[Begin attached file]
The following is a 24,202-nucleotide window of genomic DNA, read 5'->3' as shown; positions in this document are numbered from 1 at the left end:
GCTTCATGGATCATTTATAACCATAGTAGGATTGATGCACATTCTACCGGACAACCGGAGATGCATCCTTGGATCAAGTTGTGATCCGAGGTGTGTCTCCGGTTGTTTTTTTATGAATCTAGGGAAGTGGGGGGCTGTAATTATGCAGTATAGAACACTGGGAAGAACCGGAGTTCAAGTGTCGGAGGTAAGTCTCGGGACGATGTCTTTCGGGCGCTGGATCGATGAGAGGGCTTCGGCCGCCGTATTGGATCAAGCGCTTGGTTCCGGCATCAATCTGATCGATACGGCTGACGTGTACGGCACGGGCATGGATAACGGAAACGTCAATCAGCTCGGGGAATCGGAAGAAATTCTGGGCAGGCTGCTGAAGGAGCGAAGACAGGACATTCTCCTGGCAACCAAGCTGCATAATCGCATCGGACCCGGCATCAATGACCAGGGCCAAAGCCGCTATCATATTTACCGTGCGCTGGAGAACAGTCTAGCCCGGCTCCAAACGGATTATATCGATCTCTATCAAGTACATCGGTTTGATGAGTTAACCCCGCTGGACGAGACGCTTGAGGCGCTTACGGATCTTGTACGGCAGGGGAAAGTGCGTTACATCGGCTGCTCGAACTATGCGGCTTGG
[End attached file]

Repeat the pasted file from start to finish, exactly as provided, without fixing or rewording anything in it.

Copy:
The following is a 24,202-nucleotide window of genomic DNA, read 5'->3' as shown; positions in this document are numbered from 1 at the left end:
GCTTCATGGATCATTTATAACCATAGTAGGATTGATGCACATTCTACCGGACAACCGGAGATGCATCCTTGGATCAAGTTGTGATCCGAGGTGTGTCTCCGGTTGTTTTTTTATGAATCTAGGGAAGTGGGGGGCTGTAATTATGCAGTATAGAACACTGGGAAGAACCGGAGTTCAAGTGTCGGAGGTAAGTCTCGGGACGATGTCTTTCGGGCGCTGGATCGATGAGAGGGCTTCGGCCGCCGTATTGGATCAAGCGCTTGGTTCCGGCATCAATCTGATCGATACGGCTGACGTGTACGGCACGGGCATGGATAACGGAAACGTCAATCAGCTCGGGGAATCGGAAGAAATTCTGGGCAGGCTGCTGAAGGAGCGAAGACAGGACATTCTCCTGGCAACCAAGCTGCATAATCGCATCGGACCCGGCATCAATGACCAGGGCCAAAGCCGCTATCATATTTACCGTGCGCTGGAGAACAGTCTAGCCCGGCTCCAAACGGATTATATCGATCTCTATCAAGTACATCGGTTTGATGAGTTAACCCCGCTGGACGAGACGCTTGAGGCGCTTACGGATCTTGTACGGCAGGGGAAAGTGCGTTACATCGGCTGCTCGAACTATGCGGCTTGG